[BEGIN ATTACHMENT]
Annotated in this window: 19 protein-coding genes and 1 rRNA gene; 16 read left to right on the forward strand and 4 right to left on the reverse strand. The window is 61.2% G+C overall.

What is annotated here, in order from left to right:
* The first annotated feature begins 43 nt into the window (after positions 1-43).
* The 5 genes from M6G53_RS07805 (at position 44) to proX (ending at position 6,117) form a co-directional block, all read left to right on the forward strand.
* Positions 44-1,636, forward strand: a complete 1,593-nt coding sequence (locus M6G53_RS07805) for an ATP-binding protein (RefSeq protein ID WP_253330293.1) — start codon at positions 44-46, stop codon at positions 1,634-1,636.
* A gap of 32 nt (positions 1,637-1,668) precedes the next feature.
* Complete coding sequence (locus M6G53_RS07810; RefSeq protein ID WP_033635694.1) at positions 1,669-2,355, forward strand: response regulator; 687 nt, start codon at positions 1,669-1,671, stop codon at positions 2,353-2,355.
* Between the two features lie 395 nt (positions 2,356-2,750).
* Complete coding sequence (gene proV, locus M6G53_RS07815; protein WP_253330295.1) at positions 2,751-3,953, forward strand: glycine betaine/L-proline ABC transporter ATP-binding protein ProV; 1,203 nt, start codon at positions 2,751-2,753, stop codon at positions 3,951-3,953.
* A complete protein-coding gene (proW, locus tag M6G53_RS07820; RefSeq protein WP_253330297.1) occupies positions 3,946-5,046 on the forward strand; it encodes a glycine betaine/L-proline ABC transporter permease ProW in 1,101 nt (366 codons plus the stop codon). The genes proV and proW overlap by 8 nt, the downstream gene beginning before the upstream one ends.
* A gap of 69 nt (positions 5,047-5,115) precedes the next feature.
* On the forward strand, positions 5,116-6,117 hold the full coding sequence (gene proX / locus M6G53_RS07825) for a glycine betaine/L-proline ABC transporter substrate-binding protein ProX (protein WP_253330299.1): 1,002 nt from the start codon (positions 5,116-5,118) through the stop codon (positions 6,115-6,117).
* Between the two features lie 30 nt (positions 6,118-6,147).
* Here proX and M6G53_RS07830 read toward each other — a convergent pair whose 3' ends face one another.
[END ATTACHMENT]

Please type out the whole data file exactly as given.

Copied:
Annotated in this window: 19 protein-coding genes and 1 rRNA gene; 16 read left to right on the forward strand and 4 right to left on the reverse strand. The window is 61.2% G+C overall.

What is annotated here, in order from left to right:
* The first annotated feature begins 43 nt into the window (after positions 1-43).
* The 5 genes from M6G53_RS07805 (at position 44) to proX (ending at position 6,117) form a co-directional block, all read left to right on the forward strand.
* Positions 44-1,636, forward strand: a complete 1,593-nt coding sequence (locus M6G53_RS07805) for an ATP-binding protein (RefSeq protein ID WP_253330293.1) — start codon at positions 44-46, stop codon at positions 1,634-1,636.
* A gap of 32 nt (positions 1,637-1,668) precedes the next feature.
* Complete coding sequence (locus M6G53_RS07810; RefSeq protein ID WP_033635694.1) at positions 1,669-2,355, forward strand: response regulator; 687 nt, start codon at positions 1,669-1,671, stop codon at positions 2,353-2,355.
* Between the two features lie 395 nt (positions 2,356-2,750).
* Complete coding sequence (gene proV, locus M6G53_RS07815; protein WP_253330295.1) at positions 2,751-3,953, forward strand: glycine betaine/L-proline ABC transporter ATP-binding protein ProV; 1,203 nt, start codon at positions 2,751-2,753, stop codon at positions 3,951-3,953.
* A complete protein-coding gene (proW, locus tag M6G53_RS07820; RefSeq protein WP_253330297.1) occupies positions 3,946-5,046 on the forward strand; it encodes a glycine betaine/L-proline ABC transporter permease ProW in 1,101 nt (366 codons plus the stop codon). The genes proV and proW overlap by 8 nt, the downstream gene beginning before the upstream one ends.
* A gap of 69 nt (positions 5,047-5,115) precedes the next feature.
* On the forward strand, positions 5,116-6,117 hold the full coding sequence (gene proX / locus M6G53_RS07825) for a glycine betaine/L-proline ABC transporter substrate-binding protein ProX (protein WP_253330299.1): 1,002 nt from the start codon (positions 5,116-5,118) through the stop codon (positions 6,115-6,117).
* Between the two features lie 30 nt (positions 6,118-6,147).
* Here proX and M6G53_RS07830 read toward each other — a convergent pair whose 3' ends face one another.